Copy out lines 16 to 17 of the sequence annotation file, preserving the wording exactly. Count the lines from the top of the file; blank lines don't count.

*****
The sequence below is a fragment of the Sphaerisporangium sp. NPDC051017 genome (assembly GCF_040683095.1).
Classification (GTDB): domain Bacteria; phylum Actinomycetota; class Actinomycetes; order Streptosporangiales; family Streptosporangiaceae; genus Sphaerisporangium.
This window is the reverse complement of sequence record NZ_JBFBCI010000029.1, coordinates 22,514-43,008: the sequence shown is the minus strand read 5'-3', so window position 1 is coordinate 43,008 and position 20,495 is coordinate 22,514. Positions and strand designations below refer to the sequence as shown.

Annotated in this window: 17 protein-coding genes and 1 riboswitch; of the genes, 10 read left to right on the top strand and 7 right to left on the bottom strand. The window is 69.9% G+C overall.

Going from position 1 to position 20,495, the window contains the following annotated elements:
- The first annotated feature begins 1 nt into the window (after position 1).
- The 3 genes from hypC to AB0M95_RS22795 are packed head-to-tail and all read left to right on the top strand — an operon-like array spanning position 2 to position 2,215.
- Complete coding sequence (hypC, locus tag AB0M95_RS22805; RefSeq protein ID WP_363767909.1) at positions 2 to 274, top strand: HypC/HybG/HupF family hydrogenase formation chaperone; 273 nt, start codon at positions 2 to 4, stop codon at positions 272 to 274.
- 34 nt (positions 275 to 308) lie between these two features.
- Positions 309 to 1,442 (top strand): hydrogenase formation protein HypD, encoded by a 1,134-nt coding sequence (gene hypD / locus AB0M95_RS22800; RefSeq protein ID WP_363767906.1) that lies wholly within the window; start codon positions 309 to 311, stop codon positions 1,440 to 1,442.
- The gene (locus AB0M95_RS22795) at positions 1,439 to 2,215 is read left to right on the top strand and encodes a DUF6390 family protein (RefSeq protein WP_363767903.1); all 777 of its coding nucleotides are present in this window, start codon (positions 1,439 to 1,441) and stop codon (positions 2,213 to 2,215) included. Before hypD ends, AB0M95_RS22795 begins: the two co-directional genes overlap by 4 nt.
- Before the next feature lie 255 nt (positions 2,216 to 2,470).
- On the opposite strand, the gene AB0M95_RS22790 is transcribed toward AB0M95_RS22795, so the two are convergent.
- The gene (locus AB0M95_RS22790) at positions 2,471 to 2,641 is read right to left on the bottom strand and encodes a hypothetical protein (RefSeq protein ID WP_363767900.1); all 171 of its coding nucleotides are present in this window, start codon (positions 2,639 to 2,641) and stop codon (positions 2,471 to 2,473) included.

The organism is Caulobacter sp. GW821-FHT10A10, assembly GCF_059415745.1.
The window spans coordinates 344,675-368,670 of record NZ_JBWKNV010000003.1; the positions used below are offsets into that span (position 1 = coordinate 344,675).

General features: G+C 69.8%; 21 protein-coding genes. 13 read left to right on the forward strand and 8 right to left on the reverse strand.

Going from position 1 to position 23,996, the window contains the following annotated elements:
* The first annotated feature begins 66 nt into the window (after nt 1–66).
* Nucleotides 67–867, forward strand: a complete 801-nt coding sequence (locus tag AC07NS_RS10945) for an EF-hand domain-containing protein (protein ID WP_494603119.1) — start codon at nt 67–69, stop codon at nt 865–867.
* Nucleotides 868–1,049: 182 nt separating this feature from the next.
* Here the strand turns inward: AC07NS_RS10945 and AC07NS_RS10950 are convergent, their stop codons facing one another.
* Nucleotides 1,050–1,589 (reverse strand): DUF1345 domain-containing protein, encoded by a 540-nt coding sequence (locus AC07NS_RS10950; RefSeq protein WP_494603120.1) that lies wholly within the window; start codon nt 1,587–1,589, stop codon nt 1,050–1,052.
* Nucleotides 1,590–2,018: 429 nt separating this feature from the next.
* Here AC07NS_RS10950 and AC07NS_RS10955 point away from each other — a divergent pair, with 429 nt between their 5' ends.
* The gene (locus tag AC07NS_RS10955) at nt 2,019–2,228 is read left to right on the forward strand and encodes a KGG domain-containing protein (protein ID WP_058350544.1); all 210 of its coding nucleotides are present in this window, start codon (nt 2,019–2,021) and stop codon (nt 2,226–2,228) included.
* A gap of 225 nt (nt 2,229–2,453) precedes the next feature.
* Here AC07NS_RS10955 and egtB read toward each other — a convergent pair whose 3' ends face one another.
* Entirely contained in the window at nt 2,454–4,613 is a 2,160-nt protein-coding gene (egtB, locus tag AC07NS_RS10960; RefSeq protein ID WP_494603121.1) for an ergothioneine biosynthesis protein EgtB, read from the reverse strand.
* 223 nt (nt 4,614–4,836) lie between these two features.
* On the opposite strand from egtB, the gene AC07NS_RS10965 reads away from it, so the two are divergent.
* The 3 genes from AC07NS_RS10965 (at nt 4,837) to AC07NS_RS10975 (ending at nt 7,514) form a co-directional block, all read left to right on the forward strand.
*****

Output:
The window spans coordinates 344,675-368,670 of record NZ_JBWKNV010000003.1; the positions used below are offsets into that span (position 1 = coordinate 344,675).

General features: G+C 69.8%; 21 protein-coding genes. 13 read left to right on the forward strand and 8 right to left on the reverse strand.